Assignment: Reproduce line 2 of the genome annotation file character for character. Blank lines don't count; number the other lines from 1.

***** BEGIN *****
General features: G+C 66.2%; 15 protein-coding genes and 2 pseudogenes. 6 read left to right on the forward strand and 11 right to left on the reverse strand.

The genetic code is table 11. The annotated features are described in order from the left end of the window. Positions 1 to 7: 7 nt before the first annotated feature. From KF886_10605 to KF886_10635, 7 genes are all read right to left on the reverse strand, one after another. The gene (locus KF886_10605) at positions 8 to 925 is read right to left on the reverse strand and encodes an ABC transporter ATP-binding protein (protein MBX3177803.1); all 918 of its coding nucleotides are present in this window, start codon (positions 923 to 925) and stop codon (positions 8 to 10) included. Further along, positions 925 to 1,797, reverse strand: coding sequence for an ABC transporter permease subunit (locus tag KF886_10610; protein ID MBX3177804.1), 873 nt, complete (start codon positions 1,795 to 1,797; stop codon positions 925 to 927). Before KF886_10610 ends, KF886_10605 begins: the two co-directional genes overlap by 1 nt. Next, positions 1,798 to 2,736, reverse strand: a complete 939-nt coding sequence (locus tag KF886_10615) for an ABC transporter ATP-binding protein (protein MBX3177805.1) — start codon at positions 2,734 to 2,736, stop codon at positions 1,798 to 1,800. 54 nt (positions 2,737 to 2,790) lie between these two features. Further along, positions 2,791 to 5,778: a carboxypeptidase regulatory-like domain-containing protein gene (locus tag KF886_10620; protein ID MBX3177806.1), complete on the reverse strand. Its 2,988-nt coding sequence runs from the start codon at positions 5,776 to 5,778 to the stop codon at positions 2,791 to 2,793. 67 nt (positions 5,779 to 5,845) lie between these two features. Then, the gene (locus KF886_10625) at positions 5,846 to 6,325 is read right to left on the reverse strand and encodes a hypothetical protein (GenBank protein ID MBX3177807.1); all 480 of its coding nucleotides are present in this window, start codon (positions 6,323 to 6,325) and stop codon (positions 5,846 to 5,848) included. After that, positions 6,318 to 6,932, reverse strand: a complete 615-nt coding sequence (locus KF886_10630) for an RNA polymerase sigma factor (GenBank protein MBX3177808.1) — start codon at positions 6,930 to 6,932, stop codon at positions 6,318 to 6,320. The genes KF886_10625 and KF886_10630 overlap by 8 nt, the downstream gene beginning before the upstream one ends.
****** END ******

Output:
The genetic code is table 11. The annotated features are described in order from the left end of the window. Positions 1 to 7: 7 nt before the first annotated feature. From KF886_10605 to KF886_10635, 7 genes are all read right to left on the reverse strand, one after another. The gene (locus KF886_10605) at positions 8 to 925 is read right to left on the reverse strand and encodes an ABC transporter ATP-binding protein (protein MBX3177803.1); all 918 of its coding nucleotides are present in this window, start codon (positions 923 to 925) and stop codon (positions 8 to 10) included. Further along, positions 925 to 1,797, reverse strand: coding sequence for an ABC transporter permease subunit (locus tag KF886_10610; protein ID MBX3177804.1), 873 nt, complete (start codon positions 1,795 to 1,797; stop codon positions 925 to 927). Before KF886_10610 ends, KF886_10605 begins: the two co-directional genes overlap by 1 nt. Next, positions 1,798 to 2,736, reverse strand: a complete 939-nt coding sequence (locus tag KF886_10615) for an ABC transporter ATP-binding protein (protein MBX3177805.1) — start codon at positions 2,734 to 2,736, stop codon at positions 1,798 to 1,800. 54 nt (positions 2,737 to 2,790) lie between these two features. Further along, positions 2,791 to 5,778: a carboxypeptidase regulatory-like domain-containing protein gene (locus tag KF886_10620; protein ID MBX3177806.1), complete on the reverse strand. Its 2,988-nt coding sequence runs from the start codon at positions 5,776 to 5,778 to the stop codon at positions 2,791 to 2,793. 67 nt (positions 5,779 to 5,845) lie between these two features. Then, the gene (locus KF886_10625) at positions 5,846 to 6,325 is read right to left on the reverse strand and encodes a hypothetical protein (GenBank protein ID MBX3177807.1); all 480 of its coding nucleotides are present in this window, start codon (positions 6,323 to 6,325) and stop codon (positions 5,846 to 5,848) included. After that, positions 6,318 to 6,932, reverse strand: a complete 615-nt coding sequence (locus KF886_10630) for an RNA polymerase sigma factor (GenBank protein MBX3177808.1) — start codon at positions 6,930 to 6,932, stop codon at positions 6,318 to 6,320. The genes KF886_10625 and KF886_10630 overlap by 8 nt, the downstream gene beginning before the upstream one ends.